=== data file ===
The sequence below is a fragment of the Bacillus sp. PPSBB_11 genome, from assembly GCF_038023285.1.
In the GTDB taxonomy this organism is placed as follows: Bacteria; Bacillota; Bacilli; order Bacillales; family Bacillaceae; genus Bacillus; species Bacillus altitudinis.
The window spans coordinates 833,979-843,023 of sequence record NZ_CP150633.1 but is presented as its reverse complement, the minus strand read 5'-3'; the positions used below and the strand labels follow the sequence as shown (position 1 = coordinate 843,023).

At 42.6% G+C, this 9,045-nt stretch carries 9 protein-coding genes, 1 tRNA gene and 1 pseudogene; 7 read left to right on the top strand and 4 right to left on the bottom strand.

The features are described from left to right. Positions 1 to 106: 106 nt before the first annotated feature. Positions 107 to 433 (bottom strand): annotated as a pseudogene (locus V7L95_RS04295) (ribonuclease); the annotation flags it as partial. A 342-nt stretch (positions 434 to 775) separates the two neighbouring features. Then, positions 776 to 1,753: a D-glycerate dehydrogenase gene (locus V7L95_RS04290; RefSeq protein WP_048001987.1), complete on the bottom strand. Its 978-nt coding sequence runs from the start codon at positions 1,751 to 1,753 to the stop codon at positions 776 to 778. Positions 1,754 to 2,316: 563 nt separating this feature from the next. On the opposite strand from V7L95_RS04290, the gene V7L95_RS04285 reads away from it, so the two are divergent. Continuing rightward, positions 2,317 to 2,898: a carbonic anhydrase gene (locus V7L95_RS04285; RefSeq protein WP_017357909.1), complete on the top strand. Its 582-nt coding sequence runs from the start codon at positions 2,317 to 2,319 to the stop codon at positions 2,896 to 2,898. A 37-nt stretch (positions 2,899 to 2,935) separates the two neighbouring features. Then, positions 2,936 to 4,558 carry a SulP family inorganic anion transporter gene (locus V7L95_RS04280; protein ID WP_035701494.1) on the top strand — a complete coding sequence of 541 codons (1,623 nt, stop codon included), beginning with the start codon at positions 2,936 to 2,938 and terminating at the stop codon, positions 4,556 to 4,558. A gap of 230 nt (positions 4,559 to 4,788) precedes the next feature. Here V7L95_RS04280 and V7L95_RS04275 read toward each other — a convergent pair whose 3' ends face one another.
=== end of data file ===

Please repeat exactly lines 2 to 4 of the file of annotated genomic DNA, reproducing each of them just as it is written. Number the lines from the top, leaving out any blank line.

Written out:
In the GTDB taxonomy this organism is placed as follows: Bacteria; Bacillota; Bacilli; order Bacillales; family Bacillaceae; genus Bacillus; species Bacillus altitudinis.
The window spans coordinates 833,979-843,023 of sequence record NZ_CP150633.1 but is presented as its reverse complement, the minus strand read 5'-3'; the positions used below and the strand labels follow the sequence as shown (position 1 = coordinate 843,023).

At 42.6% G+C, this 9,045-nt stretch carries 9 protein-coding genes, 1 tRNA gene and 1 pseudogene; 7 read left to right on the top strand and 4 right to left on the bottom strand.